Updating the Adjectival Law of Judicial Review of Administrative Action
I recently gave a talk to a group of clerks and judges at the Federal Court of Canada on the subject of updating the adjectival law of judicial review of administrative action. Here is the abstract:
The substantive law of judicial review of administrative action has grown in leaps and bounds in recent decades. However, the adjectival law has lagged behind. On issues such as the content of the record on judicial review applications, the extent to which administrative decision-makers can participate in judicial reviews of their decisions, superior court review of federal prison decisions and tribunals’ capacity to reconsider their decisions, Canadian courts have recently come under pressure to update the adjectival law to bring it into line with the substantive law. I develop an analytical framework which courts ought to apply when updating the adjectival law. Courts should not automatically assume that the adjectival law of judicial review must move in lockstep with its substance. Wary of the dynamic relationship between procedure and substance in the common law tradition, mindful of constitutional fundamentals and sensitive to the need to develop the common law in an incremental fashion, consistent with those values that are immanent in the law, the judges should exercise caution in reshaping the adjectival law of judicial review of administrative action. I apply the analytical framework to four areas of adjectival law, concluding that Canadian courts have struggled with some issues – tribunal reconsideration and tribunal standing – but have done reasonably well on others – superior court jurisdiction over federal prisons and the content of the record. Indeed, the latter provides a model for the future development of the adjectival law of judicial review of administrative action by Canadian courts.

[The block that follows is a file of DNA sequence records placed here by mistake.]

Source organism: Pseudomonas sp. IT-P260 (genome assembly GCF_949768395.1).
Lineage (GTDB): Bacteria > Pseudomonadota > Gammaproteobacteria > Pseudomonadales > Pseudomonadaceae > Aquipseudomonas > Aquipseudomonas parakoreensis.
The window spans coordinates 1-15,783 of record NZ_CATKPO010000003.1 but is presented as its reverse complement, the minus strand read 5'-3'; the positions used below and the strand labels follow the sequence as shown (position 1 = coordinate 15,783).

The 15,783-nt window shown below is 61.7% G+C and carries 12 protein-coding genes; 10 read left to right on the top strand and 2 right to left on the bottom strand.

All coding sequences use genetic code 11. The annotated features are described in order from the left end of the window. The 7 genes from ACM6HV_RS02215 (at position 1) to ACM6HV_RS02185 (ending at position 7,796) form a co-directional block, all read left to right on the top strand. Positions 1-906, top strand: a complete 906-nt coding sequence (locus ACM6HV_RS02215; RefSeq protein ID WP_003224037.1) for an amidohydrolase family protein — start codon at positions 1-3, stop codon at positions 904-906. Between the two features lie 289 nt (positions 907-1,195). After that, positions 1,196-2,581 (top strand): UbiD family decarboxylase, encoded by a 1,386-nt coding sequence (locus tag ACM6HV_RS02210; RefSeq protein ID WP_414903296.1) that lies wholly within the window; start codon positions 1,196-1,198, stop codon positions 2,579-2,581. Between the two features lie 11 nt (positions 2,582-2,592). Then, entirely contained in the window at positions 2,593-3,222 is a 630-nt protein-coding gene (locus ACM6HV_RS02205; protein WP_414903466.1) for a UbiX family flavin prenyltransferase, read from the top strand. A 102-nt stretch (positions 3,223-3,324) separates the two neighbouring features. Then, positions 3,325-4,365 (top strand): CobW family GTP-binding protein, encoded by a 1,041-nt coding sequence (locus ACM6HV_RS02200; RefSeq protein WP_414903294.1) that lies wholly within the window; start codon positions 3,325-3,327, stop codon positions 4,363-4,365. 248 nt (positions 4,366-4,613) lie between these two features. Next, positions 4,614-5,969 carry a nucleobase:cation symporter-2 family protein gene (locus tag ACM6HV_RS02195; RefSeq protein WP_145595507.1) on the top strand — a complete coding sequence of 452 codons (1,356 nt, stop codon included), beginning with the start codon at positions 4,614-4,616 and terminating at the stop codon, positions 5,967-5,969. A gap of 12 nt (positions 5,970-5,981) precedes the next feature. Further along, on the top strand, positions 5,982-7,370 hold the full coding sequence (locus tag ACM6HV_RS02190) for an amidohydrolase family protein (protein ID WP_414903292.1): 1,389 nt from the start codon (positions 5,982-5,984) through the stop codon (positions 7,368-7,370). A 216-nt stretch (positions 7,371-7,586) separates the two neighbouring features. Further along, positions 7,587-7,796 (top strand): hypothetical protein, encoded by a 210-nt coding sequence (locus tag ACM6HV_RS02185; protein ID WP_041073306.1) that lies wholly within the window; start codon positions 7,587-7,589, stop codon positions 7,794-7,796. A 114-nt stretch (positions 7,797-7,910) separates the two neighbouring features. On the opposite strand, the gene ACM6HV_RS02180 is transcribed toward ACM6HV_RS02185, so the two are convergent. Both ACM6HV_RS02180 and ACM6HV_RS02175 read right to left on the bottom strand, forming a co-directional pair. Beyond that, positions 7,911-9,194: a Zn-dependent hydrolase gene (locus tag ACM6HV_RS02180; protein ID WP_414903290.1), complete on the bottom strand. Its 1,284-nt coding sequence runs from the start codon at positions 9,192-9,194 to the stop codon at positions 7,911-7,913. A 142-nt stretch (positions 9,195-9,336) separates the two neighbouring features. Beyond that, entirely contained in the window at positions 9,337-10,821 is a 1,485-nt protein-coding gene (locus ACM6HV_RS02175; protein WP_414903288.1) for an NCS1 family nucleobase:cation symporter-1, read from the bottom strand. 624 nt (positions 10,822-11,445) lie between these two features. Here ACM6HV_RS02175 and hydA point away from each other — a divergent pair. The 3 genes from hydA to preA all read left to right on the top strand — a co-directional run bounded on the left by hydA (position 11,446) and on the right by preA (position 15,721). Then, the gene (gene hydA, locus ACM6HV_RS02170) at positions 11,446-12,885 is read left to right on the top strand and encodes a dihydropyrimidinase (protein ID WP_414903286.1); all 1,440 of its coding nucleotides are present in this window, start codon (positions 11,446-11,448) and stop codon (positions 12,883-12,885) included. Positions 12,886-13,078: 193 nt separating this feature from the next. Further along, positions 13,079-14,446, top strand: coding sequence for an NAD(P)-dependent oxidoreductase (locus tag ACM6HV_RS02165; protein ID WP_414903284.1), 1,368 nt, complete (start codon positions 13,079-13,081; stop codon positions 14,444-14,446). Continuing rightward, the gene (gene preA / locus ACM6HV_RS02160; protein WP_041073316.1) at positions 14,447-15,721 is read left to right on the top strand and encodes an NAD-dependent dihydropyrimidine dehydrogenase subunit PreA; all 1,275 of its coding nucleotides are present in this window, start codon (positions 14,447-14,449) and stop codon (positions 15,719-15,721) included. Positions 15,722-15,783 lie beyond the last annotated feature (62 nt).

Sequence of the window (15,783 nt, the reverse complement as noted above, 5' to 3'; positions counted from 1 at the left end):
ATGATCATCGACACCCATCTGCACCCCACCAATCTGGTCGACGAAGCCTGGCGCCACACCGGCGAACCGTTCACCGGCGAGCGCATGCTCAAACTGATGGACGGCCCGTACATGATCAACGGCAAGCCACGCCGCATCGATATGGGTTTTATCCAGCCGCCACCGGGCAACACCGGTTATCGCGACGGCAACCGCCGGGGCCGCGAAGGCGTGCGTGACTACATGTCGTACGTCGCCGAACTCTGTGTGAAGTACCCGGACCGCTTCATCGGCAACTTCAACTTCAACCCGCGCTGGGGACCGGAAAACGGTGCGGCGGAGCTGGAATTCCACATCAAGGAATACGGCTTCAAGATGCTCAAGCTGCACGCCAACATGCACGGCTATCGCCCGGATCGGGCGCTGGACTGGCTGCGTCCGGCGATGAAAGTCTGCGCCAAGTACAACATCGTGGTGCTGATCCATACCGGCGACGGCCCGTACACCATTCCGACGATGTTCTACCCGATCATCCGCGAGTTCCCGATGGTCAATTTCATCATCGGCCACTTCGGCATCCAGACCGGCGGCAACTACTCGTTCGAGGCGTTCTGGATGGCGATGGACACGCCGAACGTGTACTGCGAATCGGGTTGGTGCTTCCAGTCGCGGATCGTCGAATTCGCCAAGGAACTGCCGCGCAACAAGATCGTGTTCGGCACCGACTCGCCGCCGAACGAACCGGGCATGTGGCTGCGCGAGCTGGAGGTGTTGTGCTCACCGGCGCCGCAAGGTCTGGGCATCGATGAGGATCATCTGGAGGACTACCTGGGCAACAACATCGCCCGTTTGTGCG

You can listen in the embedded player above or at this link. The audio might be a bit choppy (I edited it myself!), especially around the 5-6 minute mark where there were some technological difficulties, but the talk as a whole should be comprehensible.
The underlying paper is a work in progress. If you are interested in seeing a copy, please let me know.
This content has been updated on April 4, 2022 at 17:58.